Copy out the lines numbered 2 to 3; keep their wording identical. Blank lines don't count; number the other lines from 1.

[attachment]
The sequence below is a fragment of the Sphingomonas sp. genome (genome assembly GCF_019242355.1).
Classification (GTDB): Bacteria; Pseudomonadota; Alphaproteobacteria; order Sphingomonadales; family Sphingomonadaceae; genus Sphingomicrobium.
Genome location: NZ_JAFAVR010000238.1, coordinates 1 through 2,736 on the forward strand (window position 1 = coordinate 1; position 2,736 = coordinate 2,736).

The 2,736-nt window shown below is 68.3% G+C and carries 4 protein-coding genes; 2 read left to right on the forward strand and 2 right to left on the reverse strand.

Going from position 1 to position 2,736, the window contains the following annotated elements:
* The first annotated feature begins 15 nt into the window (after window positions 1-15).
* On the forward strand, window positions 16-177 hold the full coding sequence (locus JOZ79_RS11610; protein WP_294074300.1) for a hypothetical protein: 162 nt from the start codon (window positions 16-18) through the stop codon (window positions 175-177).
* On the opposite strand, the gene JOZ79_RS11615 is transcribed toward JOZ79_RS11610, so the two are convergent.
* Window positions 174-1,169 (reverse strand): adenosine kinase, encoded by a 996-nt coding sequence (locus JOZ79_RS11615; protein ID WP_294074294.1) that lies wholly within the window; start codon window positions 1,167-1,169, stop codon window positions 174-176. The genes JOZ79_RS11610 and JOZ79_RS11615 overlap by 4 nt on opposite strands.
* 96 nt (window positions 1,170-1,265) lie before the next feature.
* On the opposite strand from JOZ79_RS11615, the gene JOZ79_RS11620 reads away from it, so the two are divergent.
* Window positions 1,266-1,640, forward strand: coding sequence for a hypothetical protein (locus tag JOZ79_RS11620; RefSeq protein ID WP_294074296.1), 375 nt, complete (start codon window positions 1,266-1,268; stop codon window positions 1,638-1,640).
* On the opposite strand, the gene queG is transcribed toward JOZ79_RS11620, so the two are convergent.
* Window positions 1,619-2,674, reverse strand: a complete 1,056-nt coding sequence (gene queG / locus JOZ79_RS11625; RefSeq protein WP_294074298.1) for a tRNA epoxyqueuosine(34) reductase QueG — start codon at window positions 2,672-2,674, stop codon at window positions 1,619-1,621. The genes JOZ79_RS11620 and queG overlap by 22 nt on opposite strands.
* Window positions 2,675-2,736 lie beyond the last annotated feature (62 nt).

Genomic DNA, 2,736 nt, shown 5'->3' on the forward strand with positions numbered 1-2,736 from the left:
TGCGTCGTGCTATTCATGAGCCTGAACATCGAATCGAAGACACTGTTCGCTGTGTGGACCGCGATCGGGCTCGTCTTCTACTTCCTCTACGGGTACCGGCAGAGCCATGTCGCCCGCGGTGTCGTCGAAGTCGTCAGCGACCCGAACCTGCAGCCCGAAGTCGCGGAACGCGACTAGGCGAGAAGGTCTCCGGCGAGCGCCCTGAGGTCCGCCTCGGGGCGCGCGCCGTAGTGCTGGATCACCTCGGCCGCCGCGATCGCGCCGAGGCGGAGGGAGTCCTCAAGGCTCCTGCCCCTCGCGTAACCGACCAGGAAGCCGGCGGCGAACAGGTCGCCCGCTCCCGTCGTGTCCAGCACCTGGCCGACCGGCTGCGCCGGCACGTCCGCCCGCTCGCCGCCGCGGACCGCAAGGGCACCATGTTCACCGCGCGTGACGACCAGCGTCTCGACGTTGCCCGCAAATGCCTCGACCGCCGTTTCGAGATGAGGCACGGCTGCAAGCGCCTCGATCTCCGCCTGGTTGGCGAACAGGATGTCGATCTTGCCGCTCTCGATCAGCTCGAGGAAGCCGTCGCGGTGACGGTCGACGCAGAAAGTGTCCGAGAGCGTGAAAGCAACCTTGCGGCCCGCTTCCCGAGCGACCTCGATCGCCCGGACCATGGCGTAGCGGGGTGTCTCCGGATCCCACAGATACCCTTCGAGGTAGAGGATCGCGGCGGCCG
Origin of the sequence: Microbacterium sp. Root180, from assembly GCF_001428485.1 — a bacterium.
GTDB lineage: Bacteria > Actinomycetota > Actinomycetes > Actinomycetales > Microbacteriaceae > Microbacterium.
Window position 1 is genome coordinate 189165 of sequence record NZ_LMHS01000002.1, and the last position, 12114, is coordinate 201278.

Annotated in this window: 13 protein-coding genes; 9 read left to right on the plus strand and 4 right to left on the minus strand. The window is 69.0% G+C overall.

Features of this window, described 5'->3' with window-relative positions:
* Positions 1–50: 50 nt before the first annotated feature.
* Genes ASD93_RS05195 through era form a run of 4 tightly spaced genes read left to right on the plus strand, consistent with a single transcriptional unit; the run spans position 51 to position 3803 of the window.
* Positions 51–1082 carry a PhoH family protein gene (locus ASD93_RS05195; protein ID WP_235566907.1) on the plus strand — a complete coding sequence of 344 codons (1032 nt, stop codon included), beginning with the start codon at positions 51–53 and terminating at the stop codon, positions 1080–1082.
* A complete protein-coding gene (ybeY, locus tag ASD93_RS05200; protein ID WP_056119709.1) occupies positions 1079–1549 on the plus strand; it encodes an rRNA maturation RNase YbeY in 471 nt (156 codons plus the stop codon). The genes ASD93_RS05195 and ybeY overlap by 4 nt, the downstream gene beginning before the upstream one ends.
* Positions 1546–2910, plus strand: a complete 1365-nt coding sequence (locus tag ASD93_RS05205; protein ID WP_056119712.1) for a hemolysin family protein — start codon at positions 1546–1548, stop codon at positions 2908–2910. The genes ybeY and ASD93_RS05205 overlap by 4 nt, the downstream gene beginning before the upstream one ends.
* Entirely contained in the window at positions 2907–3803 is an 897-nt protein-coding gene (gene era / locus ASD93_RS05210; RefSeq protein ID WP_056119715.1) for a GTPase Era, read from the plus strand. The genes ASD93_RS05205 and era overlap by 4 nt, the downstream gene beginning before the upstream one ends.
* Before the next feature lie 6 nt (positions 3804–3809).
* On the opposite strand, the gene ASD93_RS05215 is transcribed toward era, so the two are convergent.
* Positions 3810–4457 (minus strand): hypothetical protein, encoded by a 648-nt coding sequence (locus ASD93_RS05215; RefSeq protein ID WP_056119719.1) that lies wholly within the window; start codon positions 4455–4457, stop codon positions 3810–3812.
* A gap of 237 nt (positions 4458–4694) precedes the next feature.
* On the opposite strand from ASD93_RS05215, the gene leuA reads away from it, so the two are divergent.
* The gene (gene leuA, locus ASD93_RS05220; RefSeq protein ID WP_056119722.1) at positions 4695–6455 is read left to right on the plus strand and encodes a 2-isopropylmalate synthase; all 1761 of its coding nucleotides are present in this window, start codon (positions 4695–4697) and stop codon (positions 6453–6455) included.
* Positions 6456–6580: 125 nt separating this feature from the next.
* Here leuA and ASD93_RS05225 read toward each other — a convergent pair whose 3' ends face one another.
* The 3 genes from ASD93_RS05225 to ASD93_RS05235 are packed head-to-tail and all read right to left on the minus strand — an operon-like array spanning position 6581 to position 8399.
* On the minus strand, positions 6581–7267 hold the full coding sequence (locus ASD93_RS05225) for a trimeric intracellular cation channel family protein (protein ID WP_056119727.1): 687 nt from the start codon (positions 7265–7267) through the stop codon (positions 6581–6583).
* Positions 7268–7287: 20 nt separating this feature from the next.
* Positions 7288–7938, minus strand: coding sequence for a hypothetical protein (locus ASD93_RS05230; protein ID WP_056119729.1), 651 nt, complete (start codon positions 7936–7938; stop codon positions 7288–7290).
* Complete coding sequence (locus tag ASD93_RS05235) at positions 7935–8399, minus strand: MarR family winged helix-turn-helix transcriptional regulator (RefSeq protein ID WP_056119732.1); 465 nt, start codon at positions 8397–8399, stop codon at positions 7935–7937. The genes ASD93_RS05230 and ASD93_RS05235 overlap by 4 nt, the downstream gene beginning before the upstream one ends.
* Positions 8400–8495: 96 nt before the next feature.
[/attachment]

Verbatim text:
Classification (GTDB): Bacteria; Pseudomonadota; Alphaproteobacteria; order Sphingomonadales; family Sphingomonadaceae; genus Sphingomicrobium.
Genome location: NZ_JAFAVR010000238.1, coordinates 1 through 2,736 on the forward strand (window position 1 = coordinate 1; position 2,736 = coordinate 2,736).